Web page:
Paul de Lagarde

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Man’s greatest joy is to revere other men, or to put it less extravagantly, to recognize other men above himself, and to love and be loved by these men.

Paul Anton de Lagarde (2 November 182722 December 1891) was a German polymath, biblical scholar and orientalist. He has been cited as one of the greatest orientalists of the 19th century. The bitterness of his extreme antisemitism appeared in his writing.

Quotes[edit]

  • What was most repulsive at the meetings was the stench of the guild, which assailed me everywhere: intellectual proletariat, that labors on its humdrum articles in the sweat of its brow, that does not know that science is to make one free and happy.
    • Paul de Lagarde describing an 1851 convention of philologists, from Paul de Lagarde: Erinnerungen aus seinem Leben für die Freunde zusammengestellt (1894), S. 21, as cited in The Politics of Cultural Despair (1961), p. 12, note
  • Es ist das höchste Glück des Menschen, anzubeten, oder, milder gesagt, andre Menschen über sich anzuerkennen, die er liebt und die ihn lieben.
    • Paul de Lagarde: Erinnerungen aus seinem Leben für die Freunde zusammengestellt (1894), S. 40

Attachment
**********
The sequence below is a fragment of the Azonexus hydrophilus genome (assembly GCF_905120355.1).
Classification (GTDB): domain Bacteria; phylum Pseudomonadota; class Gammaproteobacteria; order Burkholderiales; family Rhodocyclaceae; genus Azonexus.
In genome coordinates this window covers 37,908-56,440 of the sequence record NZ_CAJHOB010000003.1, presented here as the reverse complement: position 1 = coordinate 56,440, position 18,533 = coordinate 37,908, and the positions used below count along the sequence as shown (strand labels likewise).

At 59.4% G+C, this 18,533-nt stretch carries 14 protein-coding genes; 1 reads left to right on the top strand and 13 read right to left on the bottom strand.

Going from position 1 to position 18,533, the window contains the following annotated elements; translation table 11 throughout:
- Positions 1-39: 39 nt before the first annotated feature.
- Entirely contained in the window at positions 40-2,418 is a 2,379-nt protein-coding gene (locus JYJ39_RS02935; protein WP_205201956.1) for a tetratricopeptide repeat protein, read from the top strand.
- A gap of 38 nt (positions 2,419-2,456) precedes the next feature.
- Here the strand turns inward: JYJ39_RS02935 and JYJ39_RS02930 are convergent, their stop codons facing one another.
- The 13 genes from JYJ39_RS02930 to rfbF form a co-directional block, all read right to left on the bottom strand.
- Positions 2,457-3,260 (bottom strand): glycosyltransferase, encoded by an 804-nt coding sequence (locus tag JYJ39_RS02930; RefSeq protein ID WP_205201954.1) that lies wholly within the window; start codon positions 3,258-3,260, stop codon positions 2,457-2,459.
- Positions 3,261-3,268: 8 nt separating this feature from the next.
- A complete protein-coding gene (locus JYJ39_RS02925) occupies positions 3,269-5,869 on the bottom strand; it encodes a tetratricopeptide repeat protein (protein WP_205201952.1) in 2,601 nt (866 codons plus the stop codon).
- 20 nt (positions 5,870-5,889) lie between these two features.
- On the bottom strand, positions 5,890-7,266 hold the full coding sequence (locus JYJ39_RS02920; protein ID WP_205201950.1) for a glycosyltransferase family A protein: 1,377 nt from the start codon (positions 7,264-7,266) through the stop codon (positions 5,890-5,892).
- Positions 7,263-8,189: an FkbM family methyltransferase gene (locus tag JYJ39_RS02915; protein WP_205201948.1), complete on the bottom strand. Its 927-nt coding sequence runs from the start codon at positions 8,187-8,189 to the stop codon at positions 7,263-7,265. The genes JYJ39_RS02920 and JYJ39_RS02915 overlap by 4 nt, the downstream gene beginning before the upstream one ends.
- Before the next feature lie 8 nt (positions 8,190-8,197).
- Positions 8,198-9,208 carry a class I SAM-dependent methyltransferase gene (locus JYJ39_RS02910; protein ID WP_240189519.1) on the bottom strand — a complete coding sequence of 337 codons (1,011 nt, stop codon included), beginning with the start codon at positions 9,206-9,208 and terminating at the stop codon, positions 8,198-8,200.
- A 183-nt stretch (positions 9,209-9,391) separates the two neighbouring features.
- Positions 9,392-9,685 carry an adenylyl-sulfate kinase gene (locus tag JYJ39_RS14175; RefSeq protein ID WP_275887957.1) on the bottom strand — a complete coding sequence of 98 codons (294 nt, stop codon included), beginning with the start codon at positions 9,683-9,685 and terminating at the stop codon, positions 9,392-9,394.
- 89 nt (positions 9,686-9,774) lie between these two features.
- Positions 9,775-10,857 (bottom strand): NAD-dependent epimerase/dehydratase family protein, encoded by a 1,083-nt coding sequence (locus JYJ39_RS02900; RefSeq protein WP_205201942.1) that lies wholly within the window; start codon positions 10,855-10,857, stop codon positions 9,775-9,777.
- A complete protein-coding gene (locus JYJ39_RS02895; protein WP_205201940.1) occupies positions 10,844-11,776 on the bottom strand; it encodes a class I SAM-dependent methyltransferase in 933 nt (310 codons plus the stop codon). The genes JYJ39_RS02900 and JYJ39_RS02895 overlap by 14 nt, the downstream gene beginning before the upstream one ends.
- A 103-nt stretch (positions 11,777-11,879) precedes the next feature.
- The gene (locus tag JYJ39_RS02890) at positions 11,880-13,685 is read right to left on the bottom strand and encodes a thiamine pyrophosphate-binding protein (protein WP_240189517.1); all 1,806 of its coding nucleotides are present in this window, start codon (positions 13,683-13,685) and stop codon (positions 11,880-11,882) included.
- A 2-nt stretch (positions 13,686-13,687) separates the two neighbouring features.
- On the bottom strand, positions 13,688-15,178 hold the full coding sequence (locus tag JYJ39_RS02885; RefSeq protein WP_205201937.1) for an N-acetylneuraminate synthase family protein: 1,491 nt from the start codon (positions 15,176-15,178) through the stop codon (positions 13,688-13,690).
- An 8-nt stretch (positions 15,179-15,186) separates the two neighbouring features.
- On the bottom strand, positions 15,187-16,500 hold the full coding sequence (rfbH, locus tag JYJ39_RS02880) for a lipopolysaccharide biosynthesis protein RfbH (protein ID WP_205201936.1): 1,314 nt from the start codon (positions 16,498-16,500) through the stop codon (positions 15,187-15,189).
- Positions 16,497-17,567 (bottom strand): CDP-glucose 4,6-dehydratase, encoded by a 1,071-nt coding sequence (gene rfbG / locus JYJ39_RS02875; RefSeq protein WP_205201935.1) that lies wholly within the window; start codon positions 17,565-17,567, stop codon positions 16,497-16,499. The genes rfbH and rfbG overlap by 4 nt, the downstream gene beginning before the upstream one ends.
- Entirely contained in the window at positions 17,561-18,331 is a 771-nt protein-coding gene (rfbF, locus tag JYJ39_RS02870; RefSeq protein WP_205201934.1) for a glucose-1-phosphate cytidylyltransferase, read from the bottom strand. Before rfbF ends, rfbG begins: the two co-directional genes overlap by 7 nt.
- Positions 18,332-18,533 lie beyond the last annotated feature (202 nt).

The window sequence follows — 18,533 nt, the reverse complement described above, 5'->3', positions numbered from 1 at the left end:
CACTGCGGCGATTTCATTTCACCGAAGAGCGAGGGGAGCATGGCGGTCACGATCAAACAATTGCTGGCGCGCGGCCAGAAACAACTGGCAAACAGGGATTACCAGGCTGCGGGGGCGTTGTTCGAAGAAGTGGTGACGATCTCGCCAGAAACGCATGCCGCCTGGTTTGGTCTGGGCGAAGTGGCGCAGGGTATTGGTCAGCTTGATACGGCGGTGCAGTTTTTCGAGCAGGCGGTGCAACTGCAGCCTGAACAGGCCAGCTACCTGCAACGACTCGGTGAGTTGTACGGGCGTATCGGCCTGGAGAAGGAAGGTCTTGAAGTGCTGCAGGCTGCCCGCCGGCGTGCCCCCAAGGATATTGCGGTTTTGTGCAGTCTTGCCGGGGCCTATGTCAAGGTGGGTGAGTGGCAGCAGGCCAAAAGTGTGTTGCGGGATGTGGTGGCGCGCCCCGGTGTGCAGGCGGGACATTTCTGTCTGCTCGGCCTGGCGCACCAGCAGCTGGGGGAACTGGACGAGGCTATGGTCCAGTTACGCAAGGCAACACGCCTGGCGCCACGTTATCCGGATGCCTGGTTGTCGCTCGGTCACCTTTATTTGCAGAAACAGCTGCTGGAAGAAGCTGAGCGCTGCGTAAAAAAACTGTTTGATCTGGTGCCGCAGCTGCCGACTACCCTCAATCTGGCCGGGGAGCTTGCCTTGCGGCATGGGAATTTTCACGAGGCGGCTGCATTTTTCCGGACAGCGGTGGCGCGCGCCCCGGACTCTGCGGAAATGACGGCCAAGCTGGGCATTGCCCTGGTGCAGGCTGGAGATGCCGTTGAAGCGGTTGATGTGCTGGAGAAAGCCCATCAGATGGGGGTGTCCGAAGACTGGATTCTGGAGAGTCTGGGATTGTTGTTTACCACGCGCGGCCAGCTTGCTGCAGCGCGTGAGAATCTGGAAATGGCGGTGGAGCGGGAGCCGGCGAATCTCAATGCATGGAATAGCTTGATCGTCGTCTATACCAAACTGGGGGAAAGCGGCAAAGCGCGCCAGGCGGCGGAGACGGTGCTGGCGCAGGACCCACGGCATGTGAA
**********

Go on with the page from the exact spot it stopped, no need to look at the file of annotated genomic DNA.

• Man’s greatest joy is to revere other men, or to put it less extravagantly, to recognize other men above himself, and to love and be loved by these men.
        • as cited in The Politics of Cultural Despair (1961), p. 29
  • Our speech has ceased to speak, it shouts; it says cute, not beautiful, colossal, not great; it cannot find the right word any more, because the word is no longer the designation of an object, but the echo of some kind of gossip about the object.
    • “Zum Unterrichtsgesetze,” as cited in The Politics of Cultural Despair (1961), p. 31

Quotes about Lagarde[edit]

  • In many ways, Lagarde with his tempestuous moods had remained a child, wounded, frightened, craving the affectionate recognition of others, yet so fearful of losing his independence that he rebuffed and insulted the very friends he sought.
    • Frtiz Stern, The Politics of Cultural Despair (1961), p. 26
  • Lagarde … was more closely attuned to the sufferings of other men and the shortcomings of his culture than those healthy people who were caught up in the bounding advance of their society.
    • Frtiz Stern, The Politics of Cultural Despair (1961), p. 28
  • Lagarde … sneered at the real, the practical world; he distrusted positivism, loathed materialism, and mocked progress.
    • Frtiz Stern, The Politics of Cultural Despair (1961), p. 30
  • In his depracation of the political and economic man, of the common man of everyday life, and of the political culture that adapts itself to him, he appeared as an idealist because he had turned his back on modernity, on practicality, because he preferred to legislate for an implausible future rather than to reform an intractable present.
    • Frtiz Stern, The Politics of Cultural Despair (1961), p. 34

External links[edit]

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